4. Keep snacks to yourself: Sharing is caring, but not when it comes to sharing food with animals! Wildlife are perfectly capable of finding their own food. Feeding wildlife often does more harm than good and is actually illegal for many species, so keep those snacks to yourself!
  5. Lend a hand with trash removal: Each year, billions of pounds of waste enter our ocean. This debris can be ingested by wildlife causing them harm or even death. To do your part try reusing and even refusing plastics. Make sure to properly dispose of your garbage and recycle whenever possible as well pick up any debris you see!
  6. Keep my hands to myself: You might be tempted to pet a seal basking in the sun but getting too close or startling them can evoke aggressive behavior and seriously injure them as well as you. Be sure to stand at a safe distance to get that perfect photo as touching, feeding, or harassing wild animals is often illegal and can ruin both yours and the animals’ day.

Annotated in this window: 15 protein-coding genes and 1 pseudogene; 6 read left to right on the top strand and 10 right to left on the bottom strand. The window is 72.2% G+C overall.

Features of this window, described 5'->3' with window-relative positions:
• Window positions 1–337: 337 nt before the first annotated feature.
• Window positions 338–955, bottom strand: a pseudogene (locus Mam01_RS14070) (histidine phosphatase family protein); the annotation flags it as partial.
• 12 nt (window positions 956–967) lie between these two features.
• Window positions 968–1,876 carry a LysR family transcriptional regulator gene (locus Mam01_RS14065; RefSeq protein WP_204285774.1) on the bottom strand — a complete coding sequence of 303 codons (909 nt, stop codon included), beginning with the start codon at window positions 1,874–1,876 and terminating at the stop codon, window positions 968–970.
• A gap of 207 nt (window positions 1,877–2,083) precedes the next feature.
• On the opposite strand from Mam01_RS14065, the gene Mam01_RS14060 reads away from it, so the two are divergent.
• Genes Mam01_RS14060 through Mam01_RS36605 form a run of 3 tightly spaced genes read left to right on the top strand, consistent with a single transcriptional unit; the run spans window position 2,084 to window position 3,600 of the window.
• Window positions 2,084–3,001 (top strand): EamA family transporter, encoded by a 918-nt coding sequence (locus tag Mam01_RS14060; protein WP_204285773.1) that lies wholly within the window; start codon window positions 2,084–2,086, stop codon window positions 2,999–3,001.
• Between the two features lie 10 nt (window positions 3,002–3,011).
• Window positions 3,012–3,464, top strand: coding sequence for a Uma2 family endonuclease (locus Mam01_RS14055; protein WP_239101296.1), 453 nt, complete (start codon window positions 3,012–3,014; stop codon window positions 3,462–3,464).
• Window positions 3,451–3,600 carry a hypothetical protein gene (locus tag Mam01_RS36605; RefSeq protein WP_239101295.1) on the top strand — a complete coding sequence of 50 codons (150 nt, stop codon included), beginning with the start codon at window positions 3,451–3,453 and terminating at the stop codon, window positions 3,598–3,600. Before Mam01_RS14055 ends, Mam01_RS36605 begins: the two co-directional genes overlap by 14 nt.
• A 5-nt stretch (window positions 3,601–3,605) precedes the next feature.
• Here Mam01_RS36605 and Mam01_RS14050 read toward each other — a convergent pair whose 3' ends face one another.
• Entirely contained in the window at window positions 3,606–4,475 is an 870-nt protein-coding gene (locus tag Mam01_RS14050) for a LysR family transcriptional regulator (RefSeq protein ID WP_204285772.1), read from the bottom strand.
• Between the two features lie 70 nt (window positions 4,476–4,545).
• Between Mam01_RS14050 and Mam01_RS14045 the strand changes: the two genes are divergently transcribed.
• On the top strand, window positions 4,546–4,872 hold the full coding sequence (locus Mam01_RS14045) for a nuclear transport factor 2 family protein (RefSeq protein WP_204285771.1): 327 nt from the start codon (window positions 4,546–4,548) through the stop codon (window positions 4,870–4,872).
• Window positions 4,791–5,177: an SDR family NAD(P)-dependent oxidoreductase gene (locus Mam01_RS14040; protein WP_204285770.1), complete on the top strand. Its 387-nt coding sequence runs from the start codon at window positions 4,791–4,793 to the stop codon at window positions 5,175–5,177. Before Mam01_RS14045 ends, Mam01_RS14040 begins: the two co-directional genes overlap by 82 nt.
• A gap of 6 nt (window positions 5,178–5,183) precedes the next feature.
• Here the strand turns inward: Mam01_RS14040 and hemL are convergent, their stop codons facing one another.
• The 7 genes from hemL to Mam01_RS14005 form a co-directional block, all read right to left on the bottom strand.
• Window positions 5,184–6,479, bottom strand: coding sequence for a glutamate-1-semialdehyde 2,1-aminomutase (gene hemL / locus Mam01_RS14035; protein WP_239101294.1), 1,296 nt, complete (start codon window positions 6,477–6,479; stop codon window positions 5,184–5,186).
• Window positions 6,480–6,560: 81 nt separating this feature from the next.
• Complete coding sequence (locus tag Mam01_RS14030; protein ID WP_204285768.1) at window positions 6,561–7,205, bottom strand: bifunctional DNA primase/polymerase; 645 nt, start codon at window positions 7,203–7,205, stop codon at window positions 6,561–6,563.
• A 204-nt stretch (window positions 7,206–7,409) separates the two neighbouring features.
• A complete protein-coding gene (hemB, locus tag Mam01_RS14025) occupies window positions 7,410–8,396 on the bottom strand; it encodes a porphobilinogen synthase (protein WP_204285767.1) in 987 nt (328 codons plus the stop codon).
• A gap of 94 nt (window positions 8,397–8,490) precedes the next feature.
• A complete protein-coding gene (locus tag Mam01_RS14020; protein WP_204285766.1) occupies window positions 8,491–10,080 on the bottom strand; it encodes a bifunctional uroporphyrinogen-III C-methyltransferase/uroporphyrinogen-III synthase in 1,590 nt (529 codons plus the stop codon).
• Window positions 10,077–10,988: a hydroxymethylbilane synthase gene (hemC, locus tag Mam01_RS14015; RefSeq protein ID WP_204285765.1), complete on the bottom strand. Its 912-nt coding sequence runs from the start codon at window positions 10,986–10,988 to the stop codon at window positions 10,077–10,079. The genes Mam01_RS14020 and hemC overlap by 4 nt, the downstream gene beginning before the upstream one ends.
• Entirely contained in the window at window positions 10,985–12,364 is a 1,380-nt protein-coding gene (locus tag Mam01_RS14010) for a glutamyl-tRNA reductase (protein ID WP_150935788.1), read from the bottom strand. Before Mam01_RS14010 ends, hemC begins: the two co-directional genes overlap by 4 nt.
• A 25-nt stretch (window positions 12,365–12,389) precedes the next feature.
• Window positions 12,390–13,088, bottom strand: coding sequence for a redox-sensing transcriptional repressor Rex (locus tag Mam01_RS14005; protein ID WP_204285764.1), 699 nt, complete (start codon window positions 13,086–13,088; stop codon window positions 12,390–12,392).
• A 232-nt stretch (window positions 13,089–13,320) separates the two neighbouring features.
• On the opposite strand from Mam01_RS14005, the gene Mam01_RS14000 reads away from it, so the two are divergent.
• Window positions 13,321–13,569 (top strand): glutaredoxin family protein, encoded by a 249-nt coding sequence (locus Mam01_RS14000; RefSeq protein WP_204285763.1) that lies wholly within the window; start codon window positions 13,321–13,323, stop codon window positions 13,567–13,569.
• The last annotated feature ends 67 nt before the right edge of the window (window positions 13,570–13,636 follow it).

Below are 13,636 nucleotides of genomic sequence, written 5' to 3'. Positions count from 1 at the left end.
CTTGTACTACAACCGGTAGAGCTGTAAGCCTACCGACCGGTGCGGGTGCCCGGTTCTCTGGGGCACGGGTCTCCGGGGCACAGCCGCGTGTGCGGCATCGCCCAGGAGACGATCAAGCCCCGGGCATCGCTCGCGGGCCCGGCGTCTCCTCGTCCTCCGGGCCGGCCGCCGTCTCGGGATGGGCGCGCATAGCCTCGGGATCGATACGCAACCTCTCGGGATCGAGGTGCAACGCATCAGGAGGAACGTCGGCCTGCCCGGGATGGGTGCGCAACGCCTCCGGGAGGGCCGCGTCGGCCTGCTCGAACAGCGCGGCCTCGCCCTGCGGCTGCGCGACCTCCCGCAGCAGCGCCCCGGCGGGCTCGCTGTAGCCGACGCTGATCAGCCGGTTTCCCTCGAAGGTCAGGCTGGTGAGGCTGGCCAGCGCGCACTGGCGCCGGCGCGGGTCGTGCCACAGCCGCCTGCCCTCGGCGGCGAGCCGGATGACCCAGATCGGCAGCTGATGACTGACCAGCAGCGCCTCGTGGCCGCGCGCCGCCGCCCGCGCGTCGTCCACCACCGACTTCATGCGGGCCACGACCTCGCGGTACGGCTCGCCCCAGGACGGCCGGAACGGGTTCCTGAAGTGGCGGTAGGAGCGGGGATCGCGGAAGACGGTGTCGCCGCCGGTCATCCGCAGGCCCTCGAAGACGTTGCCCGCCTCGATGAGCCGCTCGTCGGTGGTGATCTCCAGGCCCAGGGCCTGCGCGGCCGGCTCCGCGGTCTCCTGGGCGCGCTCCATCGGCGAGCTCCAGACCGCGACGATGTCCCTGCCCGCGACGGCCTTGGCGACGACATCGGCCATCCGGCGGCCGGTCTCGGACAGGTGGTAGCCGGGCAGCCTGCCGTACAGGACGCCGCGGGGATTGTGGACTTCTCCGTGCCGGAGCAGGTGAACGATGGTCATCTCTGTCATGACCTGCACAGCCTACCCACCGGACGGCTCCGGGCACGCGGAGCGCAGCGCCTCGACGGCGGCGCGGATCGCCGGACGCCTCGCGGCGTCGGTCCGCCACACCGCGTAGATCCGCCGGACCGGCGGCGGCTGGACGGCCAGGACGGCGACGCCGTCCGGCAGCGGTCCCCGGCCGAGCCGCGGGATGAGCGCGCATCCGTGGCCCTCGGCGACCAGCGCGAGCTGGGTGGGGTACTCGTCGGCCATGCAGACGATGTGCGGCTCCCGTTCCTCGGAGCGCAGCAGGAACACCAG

7. Hang back and enjoy the view: Giving wildlife their space is SO important! Getting too close to wildlife exerts the precious energy they rely on for hunting, attracting mates, and raising their young. By hanging back from our wildlife, we can help to keep them healthy and stress-free.

Finally, we encourage the public to show their support for wildlife on social media by taking the pledge and share this information with a friend. https://go.usa.gov/xH385.

Cited: https://sanctuaries.noaa.gov/wildlife-viewing/tool-kit.html